As trippy as mind-control still seems to us, we've already seen it implemented in everything from wheelchairs to pricey gaming (and car driving!) headsets. But the problem is that they measure brain activity outside the skull -- you know, the thing we've evolved to shield the murky goings-on in our minds from prying EEG sensors.
Now, though, a team of Washington University researchers appears to have happened upon a more effective -- albeit, invasive -- approach. The researchers got some brave specimens to move a mouse cursor by implanting plastic pads containing electrodes underneath their skulls, with the sensors sitting on the surface of the brain. That, they say, gives them access to more telling, high-frequency waves that say a lot more about cognitive intentions. In the end, the subjects moved the cursors by thinking one of these sounds: "ee," "ah," "oo," and "eh." Brain-computer interfaces ain't new, of course, but the scientists say the subjects with electrode implants had more success than people wearing electrode-studded EEG caps, which could translate to less frustration for people with severe disabilities.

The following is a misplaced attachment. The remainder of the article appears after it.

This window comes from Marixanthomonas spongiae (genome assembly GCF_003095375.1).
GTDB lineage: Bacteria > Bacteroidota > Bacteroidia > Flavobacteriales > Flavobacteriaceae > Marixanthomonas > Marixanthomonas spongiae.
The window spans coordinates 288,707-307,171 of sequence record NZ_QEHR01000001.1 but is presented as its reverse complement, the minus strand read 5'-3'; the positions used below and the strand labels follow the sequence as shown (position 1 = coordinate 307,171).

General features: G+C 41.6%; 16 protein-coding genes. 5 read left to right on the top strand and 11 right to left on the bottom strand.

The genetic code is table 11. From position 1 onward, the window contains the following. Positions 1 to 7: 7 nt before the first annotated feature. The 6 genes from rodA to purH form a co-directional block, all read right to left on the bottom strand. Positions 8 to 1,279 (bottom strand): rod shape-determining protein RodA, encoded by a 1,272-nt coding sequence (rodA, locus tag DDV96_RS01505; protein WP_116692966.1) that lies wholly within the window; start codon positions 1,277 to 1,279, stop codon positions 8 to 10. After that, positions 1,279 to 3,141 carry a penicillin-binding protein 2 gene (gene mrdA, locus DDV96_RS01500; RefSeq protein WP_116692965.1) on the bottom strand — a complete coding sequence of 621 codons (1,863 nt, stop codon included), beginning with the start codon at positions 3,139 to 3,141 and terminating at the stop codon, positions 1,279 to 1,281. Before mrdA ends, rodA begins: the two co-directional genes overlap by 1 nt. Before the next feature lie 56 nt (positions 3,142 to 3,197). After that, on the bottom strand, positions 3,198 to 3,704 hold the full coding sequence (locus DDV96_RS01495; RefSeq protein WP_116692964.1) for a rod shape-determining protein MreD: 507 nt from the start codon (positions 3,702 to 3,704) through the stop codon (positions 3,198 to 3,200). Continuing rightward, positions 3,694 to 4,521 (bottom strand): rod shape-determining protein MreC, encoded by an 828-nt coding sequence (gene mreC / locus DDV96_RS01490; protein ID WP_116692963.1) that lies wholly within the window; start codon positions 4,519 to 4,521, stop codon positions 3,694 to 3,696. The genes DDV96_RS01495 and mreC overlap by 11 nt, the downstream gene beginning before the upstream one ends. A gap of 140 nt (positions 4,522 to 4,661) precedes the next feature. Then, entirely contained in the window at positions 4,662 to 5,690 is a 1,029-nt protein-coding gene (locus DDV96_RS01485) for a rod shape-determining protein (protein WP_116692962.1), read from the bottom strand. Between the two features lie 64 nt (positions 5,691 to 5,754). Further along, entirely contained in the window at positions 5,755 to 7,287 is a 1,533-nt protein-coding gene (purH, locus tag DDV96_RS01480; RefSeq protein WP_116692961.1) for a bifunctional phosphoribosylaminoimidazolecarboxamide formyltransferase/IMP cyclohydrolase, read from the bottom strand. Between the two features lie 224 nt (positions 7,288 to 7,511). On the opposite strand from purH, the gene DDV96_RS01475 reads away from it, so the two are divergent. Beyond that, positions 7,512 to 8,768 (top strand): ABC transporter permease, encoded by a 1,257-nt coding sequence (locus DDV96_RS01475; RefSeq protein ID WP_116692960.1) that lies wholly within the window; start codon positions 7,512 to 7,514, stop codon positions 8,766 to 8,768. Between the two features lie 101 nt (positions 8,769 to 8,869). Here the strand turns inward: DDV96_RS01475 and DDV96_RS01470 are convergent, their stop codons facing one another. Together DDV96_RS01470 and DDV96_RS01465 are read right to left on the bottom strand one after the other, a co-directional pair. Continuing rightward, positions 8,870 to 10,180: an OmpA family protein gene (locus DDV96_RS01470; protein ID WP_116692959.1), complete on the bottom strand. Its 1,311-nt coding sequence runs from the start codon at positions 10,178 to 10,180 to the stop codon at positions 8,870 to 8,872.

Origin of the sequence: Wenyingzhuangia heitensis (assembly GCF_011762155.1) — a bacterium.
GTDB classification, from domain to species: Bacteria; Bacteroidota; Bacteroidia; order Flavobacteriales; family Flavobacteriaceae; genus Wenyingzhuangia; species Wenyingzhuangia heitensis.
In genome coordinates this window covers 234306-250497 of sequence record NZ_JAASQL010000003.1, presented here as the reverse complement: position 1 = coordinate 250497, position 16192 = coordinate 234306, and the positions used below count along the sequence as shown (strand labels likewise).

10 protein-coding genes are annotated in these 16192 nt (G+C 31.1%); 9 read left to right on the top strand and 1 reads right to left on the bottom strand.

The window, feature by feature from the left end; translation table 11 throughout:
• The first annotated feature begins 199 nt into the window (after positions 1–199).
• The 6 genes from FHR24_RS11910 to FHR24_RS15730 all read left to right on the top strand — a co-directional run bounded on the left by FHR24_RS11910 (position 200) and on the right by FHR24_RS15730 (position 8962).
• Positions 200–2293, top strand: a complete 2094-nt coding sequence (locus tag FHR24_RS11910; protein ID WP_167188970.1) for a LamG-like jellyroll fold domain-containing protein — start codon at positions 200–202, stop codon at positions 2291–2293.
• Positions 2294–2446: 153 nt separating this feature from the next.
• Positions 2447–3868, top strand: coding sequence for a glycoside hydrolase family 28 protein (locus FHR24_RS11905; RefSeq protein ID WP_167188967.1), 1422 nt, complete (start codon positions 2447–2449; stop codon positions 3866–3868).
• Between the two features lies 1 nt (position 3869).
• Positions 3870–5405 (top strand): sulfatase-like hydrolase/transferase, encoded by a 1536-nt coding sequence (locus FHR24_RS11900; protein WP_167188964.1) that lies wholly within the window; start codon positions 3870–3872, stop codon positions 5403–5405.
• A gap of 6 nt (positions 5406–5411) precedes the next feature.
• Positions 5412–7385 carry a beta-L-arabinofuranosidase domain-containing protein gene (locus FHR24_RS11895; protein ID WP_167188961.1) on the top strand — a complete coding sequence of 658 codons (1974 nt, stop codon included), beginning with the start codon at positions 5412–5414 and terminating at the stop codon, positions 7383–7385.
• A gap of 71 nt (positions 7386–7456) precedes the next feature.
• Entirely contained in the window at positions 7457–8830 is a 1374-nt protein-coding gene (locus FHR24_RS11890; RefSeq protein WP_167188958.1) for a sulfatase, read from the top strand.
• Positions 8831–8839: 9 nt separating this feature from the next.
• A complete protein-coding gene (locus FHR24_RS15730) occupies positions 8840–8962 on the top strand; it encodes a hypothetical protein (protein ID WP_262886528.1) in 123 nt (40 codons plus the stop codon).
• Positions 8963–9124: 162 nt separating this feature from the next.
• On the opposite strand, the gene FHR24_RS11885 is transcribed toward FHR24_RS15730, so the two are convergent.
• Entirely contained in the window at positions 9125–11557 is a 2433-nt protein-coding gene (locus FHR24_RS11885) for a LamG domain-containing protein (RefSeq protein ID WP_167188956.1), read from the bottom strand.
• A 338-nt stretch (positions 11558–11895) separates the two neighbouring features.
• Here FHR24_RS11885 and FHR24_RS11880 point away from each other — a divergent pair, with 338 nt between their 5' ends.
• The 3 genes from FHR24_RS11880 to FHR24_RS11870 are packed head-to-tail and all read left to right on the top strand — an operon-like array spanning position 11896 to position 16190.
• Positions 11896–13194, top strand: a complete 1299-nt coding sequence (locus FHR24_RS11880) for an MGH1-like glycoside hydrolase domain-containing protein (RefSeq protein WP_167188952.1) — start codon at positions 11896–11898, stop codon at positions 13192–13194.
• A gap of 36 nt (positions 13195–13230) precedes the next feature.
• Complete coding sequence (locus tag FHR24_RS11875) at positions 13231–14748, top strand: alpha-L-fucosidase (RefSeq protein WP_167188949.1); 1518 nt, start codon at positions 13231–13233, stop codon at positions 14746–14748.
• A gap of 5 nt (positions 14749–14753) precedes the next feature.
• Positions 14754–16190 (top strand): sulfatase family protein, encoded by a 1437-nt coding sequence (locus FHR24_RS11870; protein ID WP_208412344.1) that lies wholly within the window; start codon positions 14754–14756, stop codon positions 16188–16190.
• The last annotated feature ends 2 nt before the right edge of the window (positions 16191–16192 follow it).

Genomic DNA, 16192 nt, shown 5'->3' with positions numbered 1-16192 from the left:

Test subjects with electrode implants use mind control to move a cursor
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